Scientists on RV Investigator, while scanning the bottom of Bass Strait in a "lawn-mowing" operation, have discovered an 1890 shipwreck and uncovered more than they expected.

The Carlisle was built in England in 1864 and had a crew of 23, who all survived the shipwreck.

This article first appeared on ABC News online.

Scientists scanning the bottom of Bass Strait in a “lawn-mowing” operation have stumbled on an 1890 shipwreck and uncovered more than they expected.

The CSIRO has released footage of the wreck, which was first detected last year as a “blip” in waters between Tasmania and Victoria.

The footage comes from scientists onboard the research ship Investigator as it makes its way down Australia’s east coast, surveying more wrecks along the way.

After last year’s discovery, volunteers from the Maritime Archaeological Association of Victoria visited the site and identified it as the barque Carlisle.

Heritage Victoria senior maritime archaeologist Peter Harvey said the Carlisle was a 26-year-old collier which was bound for Newcastle from Melbourne in 1890 when it sank.

“When it got to Newcastle it was intended to pick up coal and take it to South America,” he said.

“As they were going along everything seemed to be going normally but at some point they struck rocks about seven o’clock in the evening.”

A digital image of the wreck discovered while ‘lawn mowing’ the sea floor.

The 23 crew had to abandon ship and jump into three life boats when the Carlisle started taking on water.

“One [boat] had most of the crew and it headed for Port Albert, but it missed and ended up about 26 miles down the 90-mile beach towards the east,” he said.

“And the other one with the smaller crew went on and eventually got to Cliffy Island and they waited there at the lighthouse. They stayed there with the lighthouse keepers until they were rescued by a ship from Melbourne.”

Ship hit ‘mystery’ rock

Mr Harvey said a marine inquiry later exonerated the ship’s captain of any wrongdoing.

“The marine inquiry found that the captain did everything right and he had probably hit an uncharted rock that was about seven miles east of Crocodile Rock,” he said.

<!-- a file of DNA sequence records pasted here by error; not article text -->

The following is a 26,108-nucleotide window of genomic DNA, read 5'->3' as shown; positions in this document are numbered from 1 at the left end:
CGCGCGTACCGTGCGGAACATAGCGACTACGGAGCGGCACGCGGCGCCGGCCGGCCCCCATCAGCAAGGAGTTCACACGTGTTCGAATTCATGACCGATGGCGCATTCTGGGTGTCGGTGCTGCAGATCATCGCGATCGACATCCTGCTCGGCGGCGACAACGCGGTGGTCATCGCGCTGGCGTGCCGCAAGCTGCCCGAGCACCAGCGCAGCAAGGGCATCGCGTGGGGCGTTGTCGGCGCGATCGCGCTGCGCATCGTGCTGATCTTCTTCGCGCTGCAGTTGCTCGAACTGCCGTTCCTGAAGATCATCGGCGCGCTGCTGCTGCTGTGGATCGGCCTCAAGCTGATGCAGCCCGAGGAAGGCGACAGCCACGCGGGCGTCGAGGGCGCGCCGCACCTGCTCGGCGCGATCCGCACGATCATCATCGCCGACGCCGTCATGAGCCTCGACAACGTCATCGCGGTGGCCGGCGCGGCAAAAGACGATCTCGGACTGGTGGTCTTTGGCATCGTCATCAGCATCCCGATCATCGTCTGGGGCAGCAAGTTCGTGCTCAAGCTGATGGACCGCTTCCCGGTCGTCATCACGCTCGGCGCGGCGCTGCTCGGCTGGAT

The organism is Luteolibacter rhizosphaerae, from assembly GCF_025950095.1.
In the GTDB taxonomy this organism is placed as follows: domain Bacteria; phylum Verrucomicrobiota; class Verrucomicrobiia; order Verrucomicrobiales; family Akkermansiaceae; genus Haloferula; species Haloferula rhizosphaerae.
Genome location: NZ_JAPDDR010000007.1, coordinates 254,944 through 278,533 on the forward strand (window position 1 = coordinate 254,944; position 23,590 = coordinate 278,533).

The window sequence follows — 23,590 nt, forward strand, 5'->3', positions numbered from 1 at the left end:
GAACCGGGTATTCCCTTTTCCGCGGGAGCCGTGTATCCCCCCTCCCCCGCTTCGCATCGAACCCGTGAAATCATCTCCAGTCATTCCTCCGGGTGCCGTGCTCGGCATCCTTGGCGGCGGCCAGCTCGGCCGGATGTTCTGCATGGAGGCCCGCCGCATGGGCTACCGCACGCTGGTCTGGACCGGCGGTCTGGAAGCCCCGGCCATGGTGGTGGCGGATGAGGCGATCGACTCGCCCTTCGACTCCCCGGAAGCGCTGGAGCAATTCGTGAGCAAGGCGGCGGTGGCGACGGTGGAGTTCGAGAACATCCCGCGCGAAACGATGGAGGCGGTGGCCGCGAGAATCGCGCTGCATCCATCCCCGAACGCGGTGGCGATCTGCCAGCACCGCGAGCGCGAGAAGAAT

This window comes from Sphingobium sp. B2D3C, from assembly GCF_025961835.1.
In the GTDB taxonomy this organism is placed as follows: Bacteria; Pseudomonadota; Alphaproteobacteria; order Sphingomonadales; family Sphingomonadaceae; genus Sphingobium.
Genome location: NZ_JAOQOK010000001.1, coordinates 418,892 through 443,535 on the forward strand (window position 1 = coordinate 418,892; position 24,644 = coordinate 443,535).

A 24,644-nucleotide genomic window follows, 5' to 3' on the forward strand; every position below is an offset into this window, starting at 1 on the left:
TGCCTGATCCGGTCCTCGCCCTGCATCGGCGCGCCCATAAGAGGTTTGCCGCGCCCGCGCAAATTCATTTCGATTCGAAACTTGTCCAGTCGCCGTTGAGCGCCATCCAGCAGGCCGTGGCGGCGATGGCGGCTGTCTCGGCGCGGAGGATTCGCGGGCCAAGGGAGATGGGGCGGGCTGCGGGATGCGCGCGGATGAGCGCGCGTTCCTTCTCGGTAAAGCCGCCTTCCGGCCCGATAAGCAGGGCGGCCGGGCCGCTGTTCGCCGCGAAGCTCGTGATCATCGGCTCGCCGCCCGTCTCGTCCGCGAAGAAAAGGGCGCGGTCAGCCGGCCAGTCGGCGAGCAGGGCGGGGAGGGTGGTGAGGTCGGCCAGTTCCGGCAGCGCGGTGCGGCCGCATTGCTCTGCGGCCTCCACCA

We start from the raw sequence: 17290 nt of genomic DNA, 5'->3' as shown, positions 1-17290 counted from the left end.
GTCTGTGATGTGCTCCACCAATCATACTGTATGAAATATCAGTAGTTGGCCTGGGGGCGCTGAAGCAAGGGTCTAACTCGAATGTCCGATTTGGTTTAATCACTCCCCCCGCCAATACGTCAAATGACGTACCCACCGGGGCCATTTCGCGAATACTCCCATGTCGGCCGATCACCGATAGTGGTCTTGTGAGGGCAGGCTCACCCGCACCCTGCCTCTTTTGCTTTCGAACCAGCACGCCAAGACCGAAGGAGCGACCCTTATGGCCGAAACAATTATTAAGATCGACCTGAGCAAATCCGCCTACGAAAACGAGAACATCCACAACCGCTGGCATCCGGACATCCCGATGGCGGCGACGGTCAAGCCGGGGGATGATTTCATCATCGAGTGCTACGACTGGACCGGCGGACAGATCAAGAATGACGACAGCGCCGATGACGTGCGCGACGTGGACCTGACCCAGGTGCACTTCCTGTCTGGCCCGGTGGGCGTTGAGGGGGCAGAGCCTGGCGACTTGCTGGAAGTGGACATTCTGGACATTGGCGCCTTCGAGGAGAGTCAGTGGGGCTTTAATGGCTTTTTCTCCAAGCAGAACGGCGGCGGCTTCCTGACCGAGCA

“If [it did], that rock would be currently in the main shipping lane between Melbourne and News South Wales today.

“So it looks like he got off on the benefit of the doubt and in fact it had been a navigation error.”

The shipwreck now teems with marine life. Image supplied: National Shipwreck Database

Wreck picked up on ‘lawn-mowing’ exercise

Matt Boyd and Emily Jateff were involved in the discovery by Investigator.

CSIRO hydrographer Matt Boyd, who discovered the wreck while on an Investigator voyage last year, said it appeared as a “blip” while he was conducting routine mapping of the ocean floor.

“The way this survey works, it is very monotonous kind of stuff, very repetitive, we call it ‘mowing the lawn’,” he said.

“We are sort of going back and forth for long periods of time over large areas of seabed.

“We just happened to go over this blip and we noticed it and thought ‘oh jeez that looks just a little too much like a shipwreck’ and so we did a little bit more investigating and looked at it digitally.

Then once we established that yes it was a shipwreck we put a drop camera down.

“That is the exciting bit — that unknown of what it could be and what happened to it.”

Mr Harvey said it was an exciting discovery.

“The condition is degraded but as an archaeological site it is intact, so really important to us to give us an opportunity to look at a site that hasn’t been disturbed before,” he said.

More shipwrecks found off east coast

Matt Boyd has been at sea this week onboard the Investigator, which is on a week-long voyage from Brisbane to Hobart and has mapped two more shipwrecks.

One of the wrecks was HMAS Pioneer and the other was unidentified.

HMAS Pioneer was scuttled off Sydney Heads in 1931. Image supplied State Library Victoria.

Originally constructed for the British Royal Navy in 1900, the light cruiser Pioneer was later gifted to the Royal Australian Navy.

After serving in World War I, it was used as an accommodation ship before being scuttled off Sydney Heads in 1931.

The Australian National Maritime Museum’s Emily Jateff, who was on board the voyage to help with the shipwreck mapping, said the unidentified wreck was an exciting find.

“RV Investigator has the capability to do a close resolution multi-beam survey which allows us to located shipwrecks in almost a single pass,” she said.

“The wreck is at this point pretty unidentified. We have vague dimensions — about 67 metres in length and about 11 metres across.

“It could be another naval vessel. Quite a number of naval vessels were scuttled off the coast during WWI and WWII. But we will just have to wait and find out.”

Want to learn about more of our amazing discoveries?

Educator on Board is a professional development program for Australian STEM teachers and has two teachers in the thick of the action on the current voyage.


  1. There are 4 or 5 Catalinas that were flown and landed in the ocean about 10 Nmiles west of Rottnest WA, charges were fitted to the floats and they quickly sank in very deep water. Location reasonably well known crews, were recovered by waiting chase boat.

  2. Why did the ship sink if there is no rock in that position?

  3. Is MH370 somewhere there too? 🙂

  4. Fascinating.
    I would like to learn more about the aircraft dumped in Bass Strait

  5. Love these mysteries from the depths. I guess finding the dumping ground of surplus WW-11 aircraft, most likely scattered over a long distant, would be somewhat different to a ship wreck. There was at least one aircraft carrier load of aircraft dumped somewhere in Bass Straight. Always wanted to know the answer of where.

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